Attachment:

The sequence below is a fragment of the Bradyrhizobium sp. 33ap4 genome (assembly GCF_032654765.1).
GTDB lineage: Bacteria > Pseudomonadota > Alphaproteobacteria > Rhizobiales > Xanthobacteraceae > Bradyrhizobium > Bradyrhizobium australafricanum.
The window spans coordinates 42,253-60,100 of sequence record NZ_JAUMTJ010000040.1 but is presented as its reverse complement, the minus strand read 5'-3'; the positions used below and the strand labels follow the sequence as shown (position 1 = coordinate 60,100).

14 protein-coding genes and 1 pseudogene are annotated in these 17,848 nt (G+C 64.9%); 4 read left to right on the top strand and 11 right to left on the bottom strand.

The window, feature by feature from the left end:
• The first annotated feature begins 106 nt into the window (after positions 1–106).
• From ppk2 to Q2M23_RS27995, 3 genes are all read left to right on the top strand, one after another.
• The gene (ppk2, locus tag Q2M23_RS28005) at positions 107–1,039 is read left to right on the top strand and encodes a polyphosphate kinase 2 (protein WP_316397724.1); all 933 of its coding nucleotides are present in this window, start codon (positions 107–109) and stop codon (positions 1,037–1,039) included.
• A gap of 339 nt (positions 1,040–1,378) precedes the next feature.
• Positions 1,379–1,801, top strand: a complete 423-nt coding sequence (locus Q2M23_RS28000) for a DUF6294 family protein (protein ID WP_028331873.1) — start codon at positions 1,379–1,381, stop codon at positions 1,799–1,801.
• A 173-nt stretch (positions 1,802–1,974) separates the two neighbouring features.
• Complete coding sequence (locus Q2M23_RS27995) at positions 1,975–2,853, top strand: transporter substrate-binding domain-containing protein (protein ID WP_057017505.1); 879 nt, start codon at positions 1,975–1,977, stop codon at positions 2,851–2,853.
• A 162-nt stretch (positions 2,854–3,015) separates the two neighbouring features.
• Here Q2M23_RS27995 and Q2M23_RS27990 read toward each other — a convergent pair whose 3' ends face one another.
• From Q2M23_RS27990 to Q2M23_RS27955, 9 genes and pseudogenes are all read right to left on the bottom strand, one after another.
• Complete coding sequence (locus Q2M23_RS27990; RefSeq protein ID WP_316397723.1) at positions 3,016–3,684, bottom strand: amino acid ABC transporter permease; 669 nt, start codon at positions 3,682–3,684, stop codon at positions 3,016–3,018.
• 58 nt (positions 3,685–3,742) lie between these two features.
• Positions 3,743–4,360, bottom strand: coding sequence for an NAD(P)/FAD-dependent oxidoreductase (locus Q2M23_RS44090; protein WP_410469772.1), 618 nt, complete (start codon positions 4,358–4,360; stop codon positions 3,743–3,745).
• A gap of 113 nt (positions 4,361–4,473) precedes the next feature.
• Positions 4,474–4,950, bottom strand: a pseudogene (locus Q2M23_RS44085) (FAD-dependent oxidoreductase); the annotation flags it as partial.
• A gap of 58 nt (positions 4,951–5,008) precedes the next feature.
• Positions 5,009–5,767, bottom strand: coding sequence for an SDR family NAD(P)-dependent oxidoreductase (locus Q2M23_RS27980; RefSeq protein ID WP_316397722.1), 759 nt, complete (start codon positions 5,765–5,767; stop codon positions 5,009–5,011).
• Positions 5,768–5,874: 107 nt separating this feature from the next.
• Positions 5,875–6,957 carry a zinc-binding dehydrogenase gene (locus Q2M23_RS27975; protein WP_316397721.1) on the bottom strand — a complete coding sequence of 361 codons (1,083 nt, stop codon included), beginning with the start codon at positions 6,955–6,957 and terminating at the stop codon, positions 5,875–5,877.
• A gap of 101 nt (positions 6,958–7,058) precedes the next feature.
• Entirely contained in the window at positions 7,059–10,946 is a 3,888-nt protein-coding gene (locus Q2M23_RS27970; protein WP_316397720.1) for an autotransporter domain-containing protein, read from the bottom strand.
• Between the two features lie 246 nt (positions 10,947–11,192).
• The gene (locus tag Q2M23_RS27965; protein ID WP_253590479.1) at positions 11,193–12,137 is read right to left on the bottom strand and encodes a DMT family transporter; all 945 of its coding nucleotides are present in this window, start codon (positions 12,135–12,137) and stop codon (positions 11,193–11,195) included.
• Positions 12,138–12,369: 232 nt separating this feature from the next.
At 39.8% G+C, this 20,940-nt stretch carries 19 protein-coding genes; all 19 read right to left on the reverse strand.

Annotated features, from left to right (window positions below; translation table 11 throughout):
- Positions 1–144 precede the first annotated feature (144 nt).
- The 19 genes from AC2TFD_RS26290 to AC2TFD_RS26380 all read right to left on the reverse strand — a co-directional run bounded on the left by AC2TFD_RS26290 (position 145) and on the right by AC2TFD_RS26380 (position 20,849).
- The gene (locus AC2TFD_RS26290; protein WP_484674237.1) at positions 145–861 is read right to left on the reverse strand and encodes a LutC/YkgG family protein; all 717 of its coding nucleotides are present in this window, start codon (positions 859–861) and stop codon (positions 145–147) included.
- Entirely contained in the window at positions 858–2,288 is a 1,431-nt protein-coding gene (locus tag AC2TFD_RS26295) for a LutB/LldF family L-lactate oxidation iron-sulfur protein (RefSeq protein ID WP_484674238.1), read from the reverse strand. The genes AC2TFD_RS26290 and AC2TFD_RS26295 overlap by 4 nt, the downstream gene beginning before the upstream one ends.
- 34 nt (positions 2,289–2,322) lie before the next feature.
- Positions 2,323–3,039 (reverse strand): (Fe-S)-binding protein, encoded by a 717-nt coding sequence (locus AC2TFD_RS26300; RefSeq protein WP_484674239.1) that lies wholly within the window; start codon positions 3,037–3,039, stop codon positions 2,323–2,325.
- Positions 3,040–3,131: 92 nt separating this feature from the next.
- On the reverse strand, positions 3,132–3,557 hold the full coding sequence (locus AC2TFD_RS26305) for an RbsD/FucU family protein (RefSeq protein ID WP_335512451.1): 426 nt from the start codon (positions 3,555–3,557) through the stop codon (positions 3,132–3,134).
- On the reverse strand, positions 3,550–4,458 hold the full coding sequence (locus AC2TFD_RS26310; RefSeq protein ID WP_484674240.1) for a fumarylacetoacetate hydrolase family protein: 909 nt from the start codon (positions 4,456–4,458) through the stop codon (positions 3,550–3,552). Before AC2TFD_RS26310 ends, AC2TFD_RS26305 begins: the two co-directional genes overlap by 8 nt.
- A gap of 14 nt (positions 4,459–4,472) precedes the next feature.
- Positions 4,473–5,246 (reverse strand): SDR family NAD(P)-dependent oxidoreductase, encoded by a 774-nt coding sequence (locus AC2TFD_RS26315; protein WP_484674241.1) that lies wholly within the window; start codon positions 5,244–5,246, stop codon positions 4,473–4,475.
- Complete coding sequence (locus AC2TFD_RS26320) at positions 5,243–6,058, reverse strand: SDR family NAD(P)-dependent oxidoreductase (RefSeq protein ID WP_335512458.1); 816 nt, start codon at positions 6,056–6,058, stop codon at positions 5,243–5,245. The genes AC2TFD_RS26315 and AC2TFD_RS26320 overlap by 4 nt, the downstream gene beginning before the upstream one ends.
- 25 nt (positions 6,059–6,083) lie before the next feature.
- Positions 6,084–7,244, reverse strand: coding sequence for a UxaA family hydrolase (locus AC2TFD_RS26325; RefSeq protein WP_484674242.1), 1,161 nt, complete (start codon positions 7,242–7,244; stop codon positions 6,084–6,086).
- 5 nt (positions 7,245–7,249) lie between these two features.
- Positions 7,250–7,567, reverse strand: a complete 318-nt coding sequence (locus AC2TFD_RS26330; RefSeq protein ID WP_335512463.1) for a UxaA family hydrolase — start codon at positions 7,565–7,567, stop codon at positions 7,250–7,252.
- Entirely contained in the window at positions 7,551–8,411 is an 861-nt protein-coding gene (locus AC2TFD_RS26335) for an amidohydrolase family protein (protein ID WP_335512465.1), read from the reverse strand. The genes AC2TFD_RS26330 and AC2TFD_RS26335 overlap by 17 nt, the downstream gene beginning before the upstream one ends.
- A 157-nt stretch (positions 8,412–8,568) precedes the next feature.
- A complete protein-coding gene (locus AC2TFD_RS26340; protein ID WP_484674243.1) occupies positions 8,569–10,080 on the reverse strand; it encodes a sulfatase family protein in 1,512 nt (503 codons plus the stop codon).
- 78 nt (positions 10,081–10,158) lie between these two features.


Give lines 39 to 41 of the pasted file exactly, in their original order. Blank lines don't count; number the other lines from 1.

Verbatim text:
- On the reverse strand, positions 3,132–3,557 hold the full coding sequence (locus AC2TFD_RS26305) for an RbsD/FucU family protein (RefSeq protein ID WP_335512451.1): 426 nt from the start codon (positions 3,555–3,557) through the stop codon (positions 3,132–3,134).
- On the reverse strand, positions 3,550–4,458 hold the full coding sequence (locus AC2TFD_RS26310; RefSeq protein ID WP_484674240.1) for a fumarylacetoacetate hydrolase family protein: 909 nt from the start codon (positions 4,456–4,458) through the stop codon (positions 3,550–3,552). Before AC2TFD_RS26310 ends, AC2TFD_RS26305 begins: the two co-directional genes overlap by 8 nt.
- A gap of 14 nt (positions 4,459–4,472) precedes the next feature.